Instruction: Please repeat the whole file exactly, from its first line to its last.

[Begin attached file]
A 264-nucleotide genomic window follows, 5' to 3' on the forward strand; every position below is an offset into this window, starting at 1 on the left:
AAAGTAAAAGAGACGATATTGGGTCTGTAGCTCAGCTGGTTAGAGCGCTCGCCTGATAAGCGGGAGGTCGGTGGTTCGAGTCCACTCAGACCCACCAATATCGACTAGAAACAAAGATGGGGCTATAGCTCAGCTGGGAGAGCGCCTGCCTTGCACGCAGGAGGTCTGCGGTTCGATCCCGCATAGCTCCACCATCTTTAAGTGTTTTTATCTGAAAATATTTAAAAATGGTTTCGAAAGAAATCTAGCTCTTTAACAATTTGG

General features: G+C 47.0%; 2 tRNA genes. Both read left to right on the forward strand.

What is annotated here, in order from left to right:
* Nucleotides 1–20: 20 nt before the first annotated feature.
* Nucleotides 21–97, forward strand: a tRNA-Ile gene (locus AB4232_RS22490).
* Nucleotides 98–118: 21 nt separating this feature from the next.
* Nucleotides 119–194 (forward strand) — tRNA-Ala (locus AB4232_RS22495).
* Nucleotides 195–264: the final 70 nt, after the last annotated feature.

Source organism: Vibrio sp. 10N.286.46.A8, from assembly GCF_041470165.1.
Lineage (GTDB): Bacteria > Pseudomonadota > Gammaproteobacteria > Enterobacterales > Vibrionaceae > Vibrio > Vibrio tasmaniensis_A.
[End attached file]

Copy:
A 264-nucleotide genomic window follows, 5' to 3' on the forward strand; every position below is an offset into this window, starting at 1 on the left:
AAAGTAAAAGAGACGATATTGGGTCTGTAGCTCAGCTGGTTAGAGCGCTCGCCTGATAAGCGGGAGGTCGGTGGTTCGAGTCCACTCAGACCCACCAATATCGACTAGAAACAAAGATGGGGCTATAGCTCAGCTGGGAGAGCGCCTGCCTTGCACGCAGGAGGTCTGCGGTTCGATCCCGCATAGCTCCACCATCTTTAAGTGTTTTTATCTGAAAATATTTAAAAATGGTTTCGAAAGAAATCTAGCTCTTTAACAATTTGG

General features: G+C 47.0%; 2 tRNA genes. Both read left to right on the forward strand.

What is annotated here, in order from left to right:
* Nucleotides 1–20: 20 nt before the first annotated feature.
* Nucleotides 21–97, forward strand: a tRNA-Ile gene (locus AB4232_RS22490).
* Nucleotides 98–118: 21 nt separating this feature from the next.
* Nucleotides 119–194 (forward strand) — tRNA-Ala (locus AB4232_RS22495).
* Nucleotides 195–264: the final 70 nt, after the last annotated feature.

Source organism: Vibrio sp. 10N.286.46.A8, from assembly GCF_041470165.1.
Lineage (GTDB): Bacteria > Pseudomonadota > Gammaproteobacteria > Enterobacterales > Vibrionaceae > Vibrio > Vibrio tasmaniensis_A.